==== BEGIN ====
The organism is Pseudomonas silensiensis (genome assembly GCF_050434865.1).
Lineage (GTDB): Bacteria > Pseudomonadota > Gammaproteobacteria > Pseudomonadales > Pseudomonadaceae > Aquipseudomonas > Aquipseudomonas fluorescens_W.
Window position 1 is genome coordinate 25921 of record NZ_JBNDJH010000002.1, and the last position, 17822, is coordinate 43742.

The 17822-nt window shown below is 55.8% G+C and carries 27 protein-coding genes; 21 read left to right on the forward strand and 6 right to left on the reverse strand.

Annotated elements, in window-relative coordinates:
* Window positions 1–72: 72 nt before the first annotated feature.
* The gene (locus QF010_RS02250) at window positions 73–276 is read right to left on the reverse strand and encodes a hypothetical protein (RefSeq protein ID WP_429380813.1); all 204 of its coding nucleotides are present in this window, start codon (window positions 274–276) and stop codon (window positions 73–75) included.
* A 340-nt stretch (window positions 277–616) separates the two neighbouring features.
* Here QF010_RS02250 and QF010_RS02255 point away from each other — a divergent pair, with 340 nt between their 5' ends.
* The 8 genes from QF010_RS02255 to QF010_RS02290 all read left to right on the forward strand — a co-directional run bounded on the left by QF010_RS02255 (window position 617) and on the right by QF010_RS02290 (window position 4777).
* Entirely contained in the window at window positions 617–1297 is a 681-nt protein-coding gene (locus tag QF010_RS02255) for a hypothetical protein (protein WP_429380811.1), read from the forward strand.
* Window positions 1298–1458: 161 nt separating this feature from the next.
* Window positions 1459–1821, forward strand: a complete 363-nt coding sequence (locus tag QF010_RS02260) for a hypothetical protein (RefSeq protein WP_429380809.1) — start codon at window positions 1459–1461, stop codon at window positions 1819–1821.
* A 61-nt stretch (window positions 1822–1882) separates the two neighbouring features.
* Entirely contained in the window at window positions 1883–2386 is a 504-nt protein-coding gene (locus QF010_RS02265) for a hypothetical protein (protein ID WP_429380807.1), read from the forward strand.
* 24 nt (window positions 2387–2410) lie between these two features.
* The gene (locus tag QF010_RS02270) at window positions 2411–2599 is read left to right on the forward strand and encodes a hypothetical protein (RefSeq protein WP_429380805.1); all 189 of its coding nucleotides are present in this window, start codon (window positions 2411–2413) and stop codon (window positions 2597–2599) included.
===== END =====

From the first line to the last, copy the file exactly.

The organism is Pseudomonas silensiensis (genome assembly GCF_050434865.1).
Lineage (GTDB): Bacteria > Pseudomonadota > Gammaproteobacteria > Pseudomonadales > Pseudomonadaceae > Aquipseudomonas > Aquipseudomonas fluorescens_W.
Window position 1 is genome coordinate 25921 of record NZ_JBNDJH010000002.1, and the last position, 17822, is coordinate 43742.

The 17822-nt window shown below is 55.8% G+C and carries 27 protein-coding genes; 21 read left to right on the forward strand and 6 right to left on the reverse strand.

Annotated elements, in window-relative coordinates:
* Window positions 1–72: 72 nt before the first annotated feature.
* The gene (locus QF010_RS02250) at window positions 73–276 is read right to left on the reverse strand and encodes a hypothetical protein (RefSeq protein ID WP_429380813.1); all 204 of its coding nucleotides are present in this window, start codon (window positions 274–276) and stop codon (window positions 73–75) included.
* A 340-nt stretch (window positions 277–616) separates the two neighbouring features.
* Here QF010_RS02250 and QF010_RS02255 point away from each other — a divergent pair, with 340 nt between their 5' ends.
* The 8 genes from QF010_RS02255 to QF010_RS02290 all read left to right on the forward strand — a co-directional run bounded on the left by QF010_RS02255 (window position 617) and on the right by QF010_RS02290 (window position 4777).
* Entirely contained in the window at window positions 617–1297 is a 681-nt protein-coding gene (locus tag QF010_RS02255) for a hypothetical protein (protein WP_429380811.1), read from the forward strand.
* Window positions 1298–1458: 161 nt separating this feature from the next.
* Window positions 1459–1821, forward strand: a complete 363-nt coding sequence (locus tag QF010_RS02260) for a hypothetical protein (RefSeq protein WP_429380809.1) — start codon at window positions 1459–1461, stop codon at window positions 1819–1821.
* A 61-nt stretch (window positions 1822–1882) separates the two neighbouring features.
* Entirely contained in the window at window positions 1883–2386 is a 504-nt protein-coding gene (locus QF010_RS02265) for a hypothetical protein (protein ID WP_429380807.1), read from the forward strand.
* 24 nt (window positions 2387–2410) lie between these two features.
* The gene (locus tag QF010_RS02270) at window positions 2411–2599 is read left to right on the forward strand and encodes a hypothetical protein (RefSeq protein WP_429380805.1); all 189 of its coding nucleotides are present in this window, start codon (window positions 2411–2413) and stop codon (window positions 2597–2599) included.